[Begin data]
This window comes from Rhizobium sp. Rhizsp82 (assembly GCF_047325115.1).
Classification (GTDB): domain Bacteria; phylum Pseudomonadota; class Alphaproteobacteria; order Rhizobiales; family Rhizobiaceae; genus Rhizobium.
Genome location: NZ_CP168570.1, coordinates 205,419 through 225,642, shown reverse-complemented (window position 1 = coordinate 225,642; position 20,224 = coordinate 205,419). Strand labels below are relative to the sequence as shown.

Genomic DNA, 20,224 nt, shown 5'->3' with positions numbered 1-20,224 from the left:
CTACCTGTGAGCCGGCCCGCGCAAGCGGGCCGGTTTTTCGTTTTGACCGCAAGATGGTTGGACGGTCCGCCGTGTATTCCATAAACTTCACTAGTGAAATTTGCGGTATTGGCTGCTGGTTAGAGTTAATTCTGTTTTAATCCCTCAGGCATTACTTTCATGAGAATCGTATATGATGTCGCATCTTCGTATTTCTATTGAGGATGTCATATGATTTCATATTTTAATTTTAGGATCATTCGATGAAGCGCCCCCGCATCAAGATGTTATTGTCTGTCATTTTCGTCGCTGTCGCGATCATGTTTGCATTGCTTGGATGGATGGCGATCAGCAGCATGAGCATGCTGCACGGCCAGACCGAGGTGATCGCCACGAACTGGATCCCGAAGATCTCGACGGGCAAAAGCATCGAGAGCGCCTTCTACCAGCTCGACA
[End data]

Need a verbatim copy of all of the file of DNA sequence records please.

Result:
This window comes from Rhizobium sp. Rhizsp82 (assembly GCF_047325115.1).
Classification (GTDB): domain Bacteria; phylum Pseudomonadota; class Alphaproteobacteria; order Rhizobiales; family Rhizobiaceae; genus Rhizobium.
Genome location: NZ_CP168570.1, coordinates 205,419 through 225,642, shown reverse-complemented (window position 1 = coordinate 225,642; position 20,224 = coordinate 205,419). Strand labels below are relative to the sequence as shown.

Genomic DNA, 20,224 nt, shown 5'->3' with positions numbered 1-20,224 from the left:
CTACCTGTGAGCCGGCCCGCGCAAGCGGGCCGGTTTTTCGTTTTGACCGCAAGATGGTTGGACGGTCCGCCGTGTATTCCATAAACTTCACTAGTGAAATTTGCGGTATTGGCTGCTGGTTAGAGTTAATTCTGTTTTAATCCCTCAGGCATTACTTTCATGAGAATCGTATATGATGTCGCATCTTCGTATTTCTATTGAGGATGTCATATGATTTCATATTTTAATTTTAGGATCATTCGATGAAGCGCCCCCGCATCAAGATGTTATTGTCTGTCATTTTCGTCGCTGTCGCGATCATGTTTGCATTGCTTGGATGGATGGCGATCAGCAGCATGAGCATGCTGCACGGCCAGACCGAGGTGATCGCCACGAACTGGATCCCGAAGATCTCGACGGGCAAAAGCATCGAGAGCGCCTTCTACCAGCTCGACA